Words in 1954/ 2016
Africans are my brothers, for we are of one race. But Africa, the land of my fathers, is not my home.
I am an American ---- an American by nationality, a citizen of the United States by birth. I owe my loyalty and my allegiance to but one flag. I have but one country.
Era Bell Thompson. Africa: Land of My Fathers. Garden City, NY: Doubleday & Co., Inc., 1954.
On the other hand, I cannot, as a man of African descent brought up in the West, recommend with good faith the agitated doctrines and promises of the hard-faced men of the West. Kwame, until they have set their own houses in order with their own restless populations, until they have solved their racial and economic problems, they can never --- no matter what they may say to you at any given moment! ---deal honestly with you.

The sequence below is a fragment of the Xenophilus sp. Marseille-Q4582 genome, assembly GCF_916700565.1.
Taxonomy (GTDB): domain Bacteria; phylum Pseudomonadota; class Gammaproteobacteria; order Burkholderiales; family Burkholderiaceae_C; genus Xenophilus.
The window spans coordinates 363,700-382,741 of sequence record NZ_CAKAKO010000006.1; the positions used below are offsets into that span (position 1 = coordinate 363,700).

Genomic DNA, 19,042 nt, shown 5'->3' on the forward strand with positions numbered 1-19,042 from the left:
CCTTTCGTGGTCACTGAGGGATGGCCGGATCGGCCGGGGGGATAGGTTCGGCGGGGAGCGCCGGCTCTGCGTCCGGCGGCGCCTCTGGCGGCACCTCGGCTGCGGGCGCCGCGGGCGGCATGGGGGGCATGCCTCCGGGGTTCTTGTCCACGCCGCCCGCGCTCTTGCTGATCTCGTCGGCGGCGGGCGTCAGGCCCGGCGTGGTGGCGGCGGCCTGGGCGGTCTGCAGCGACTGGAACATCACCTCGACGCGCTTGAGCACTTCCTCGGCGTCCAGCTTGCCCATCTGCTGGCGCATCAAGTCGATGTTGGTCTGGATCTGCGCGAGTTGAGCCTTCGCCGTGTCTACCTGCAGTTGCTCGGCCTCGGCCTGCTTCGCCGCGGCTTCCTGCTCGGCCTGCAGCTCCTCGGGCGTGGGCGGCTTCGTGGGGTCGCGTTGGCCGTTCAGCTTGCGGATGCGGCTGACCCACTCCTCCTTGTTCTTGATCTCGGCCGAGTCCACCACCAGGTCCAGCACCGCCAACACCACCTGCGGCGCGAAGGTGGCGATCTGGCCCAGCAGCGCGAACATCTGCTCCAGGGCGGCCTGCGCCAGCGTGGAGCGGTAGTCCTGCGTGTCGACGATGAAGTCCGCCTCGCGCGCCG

Richard Wright. Black Power: A Record of Reactions in a Land of Pathos. New York: Harper & Brothers, 1954.
"We conclude that, in the field of public education, the doctrine of 'separate but equal' has no place. Separate educational facilities are inherently unequal."
Chief Justice Earl Warren, Brown v. Board of Topeka, Kansas decision, May 17, 1954
Reading or re-reading the books by Era Bell Thompson and Richard Wright and the full text of the U. S. Supreme Court 's decision, which created great social and political expectations, may help a few people to make good decisions about something.
Jerry W. Ward, Jr. April 28, 2016